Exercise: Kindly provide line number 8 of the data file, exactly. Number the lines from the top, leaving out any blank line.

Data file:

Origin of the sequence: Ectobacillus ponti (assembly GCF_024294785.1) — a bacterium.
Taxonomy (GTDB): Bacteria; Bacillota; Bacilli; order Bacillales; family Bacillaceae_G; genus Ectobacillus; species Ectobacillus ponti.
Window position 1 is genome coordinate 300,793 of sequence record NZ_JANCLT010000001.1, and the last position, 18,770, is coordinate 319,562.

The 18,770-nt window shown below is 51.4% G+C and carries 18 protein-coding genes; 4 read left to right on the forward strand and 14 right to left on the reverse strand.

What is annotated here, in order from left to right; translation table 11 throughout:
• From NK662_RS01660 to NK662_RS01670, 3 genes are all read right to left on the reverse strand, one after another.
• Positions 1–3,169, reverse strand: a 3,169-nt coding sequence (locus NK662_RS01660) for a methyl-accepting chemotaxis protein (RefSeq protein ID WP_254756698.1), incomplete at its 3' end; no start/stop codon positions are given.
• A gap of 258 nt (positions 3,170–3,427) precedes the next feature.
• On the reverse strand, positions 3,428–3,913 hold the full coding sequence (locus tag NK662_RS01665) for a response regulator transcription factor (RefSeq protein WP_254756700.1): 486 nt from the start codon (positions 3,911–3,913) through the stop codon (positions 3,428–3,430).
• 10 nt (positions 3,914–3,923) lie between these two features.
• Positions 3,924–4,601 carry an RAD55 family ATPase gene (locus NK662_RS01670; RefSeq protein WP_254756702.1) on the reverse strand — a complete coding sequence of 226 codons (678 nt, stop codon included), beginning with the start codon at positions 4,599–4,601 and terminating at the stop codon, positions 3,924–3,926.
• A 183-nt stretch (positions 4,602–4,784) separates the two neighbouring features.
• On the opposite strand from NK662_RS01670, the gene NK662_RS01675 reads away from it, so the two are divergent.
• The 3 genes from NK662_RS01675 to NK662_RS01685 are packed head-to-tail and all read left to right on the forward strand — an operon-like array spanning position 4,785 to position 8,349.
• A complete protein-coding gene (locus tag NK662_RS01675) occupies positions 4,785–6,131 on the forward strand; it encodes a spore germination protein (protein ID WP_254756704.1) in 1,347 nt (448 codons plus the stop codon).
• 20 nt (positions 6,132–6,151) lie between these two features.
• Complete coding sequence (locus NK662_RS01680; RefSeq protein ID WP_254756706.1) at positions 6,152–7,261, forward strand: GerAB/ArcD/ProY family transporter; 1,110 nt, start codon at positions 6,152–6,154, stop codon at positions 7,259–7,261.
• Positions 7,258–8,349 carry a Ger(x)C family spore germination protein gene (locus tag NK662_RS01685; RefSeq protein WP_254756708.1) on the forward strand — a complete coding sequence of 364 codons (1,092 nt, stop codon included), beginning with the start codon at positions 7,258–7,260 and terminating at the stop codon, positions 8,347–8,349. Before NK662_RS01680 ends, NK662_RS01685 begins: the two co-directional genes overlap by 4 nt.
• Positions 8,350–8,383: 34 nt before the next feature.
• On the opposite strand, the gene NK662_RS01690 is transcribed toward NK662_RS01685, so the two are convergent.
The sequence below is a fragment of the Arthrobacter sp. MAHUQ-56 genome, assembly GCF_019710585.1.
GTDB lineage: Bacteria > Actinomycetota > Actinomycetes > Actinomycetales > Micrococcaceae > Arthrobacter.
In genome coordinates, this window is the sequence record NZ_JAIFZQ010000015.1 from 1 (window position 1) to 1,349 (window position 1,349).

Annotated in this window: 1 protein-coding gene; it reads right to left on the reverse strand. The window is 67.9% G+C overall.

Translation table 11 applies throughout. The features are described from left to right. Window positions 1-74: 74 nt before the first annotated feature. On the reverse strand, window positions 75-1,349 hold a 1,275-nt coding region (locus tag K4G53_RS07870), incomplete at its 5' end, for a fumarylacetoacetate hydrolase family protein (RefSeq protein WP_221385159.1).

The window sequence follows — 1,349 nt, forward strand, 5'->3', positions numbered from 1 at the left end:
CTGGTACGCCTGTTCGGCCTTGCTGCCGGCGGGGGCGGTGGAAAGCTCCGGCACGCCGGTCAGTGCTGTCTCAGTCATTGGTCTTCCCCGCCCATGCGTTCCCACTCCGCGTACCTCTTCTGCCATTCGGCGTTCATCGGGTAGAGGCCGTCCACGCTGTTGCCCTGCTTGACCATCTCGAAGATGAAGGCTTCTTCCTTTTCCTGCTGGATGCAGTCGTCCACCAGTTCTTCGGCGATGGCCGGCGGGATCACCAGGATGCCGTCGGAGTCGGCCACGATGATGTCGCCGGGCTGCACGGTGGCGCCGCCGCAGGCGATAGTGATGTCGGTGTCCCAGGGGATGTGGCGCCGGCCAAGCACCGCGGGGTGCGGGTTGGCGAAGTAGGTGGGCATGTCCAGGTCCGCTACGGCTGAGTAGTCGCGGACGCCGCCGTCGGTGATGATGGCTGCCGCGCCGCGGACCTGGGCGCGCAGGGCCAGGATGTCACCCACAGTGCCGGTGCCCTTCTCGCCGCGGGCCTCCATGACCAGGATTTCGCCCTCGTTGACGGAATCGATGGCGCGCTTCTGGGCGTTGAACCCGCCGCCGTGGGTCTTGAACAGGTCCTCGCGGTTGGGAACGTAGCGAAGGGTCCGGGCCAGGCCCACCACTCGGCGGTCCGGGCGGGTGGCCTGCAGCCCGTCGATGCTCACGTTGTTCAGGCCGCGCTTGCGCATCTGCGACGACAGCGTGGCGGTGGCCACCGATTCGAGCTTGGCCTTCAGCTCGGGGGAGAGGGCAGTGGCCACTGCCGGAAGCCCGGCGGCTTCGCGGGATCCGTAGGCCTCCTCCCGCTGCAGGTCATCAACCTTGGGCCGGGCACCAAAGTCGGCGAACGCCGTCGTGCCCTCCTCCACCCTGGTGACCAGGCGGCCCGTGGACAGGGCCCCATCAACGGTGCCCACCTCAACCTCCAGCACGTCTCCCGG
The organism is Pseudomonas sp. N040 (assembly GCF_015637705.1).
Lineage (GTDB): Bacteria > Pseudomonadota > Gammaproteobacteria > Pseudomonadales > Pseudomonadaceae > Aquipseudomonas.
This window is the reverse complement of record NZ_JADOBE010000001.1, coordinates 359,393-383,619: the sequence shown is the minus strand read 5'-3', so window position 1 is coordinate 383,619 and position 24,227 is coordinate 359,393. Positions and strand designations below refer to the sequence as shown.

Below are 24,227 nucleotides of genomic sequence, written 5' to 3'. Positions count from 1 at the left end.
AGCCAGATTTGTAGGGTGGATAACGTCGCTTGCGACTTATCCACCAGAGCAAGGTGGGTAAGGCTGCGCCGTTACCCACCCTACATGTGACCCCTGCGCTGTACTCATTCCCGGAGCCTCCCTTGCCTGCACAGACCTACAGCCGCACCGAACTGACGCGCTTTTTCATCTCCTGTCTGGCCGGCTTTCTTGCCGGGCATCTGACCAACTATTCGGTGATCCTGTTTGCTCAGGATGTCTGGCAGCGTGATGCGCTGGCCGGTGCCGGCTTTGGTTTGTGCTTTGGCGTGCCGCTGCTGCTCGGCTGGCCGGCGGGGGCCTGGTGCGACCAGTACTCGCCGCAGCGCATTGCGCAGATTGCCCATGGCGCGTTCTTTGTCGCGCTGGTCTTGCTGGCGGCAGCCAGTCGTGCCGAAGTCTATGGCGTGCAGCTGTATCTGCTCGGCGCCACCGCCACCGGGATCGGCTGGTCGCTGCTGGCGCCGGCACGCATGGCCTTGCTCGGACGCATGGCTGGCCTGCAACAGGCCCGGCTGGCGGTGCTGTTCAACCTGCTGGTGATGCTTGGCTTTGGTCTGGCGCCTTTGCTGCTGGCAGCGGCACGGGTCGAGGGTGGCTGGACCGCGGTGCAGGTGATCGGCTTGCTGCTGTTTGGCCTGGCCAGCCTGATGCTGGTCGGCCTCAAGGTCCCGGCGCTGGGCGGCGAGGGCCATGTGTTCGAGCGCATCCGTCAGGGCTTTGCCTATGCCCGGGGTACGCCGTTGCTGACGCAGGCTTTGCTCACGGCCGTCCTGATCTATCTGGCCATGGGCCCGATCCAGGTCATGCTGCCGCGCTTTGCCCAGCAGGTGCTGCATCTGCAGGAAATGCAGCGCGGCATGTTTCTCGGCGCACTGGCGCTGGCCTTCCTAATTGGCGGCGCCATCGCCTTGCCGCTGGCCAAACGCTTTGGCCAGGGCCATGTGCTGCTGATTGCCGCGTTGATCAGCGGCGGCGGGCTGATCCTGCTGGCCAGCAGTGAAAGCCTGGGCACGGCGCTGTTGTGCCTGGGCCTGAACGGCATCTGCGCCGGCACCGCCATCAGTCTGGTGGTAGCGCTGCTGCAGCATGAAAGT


• A gap of 258 nt (positions 3,170–3,427) precedes the next feature.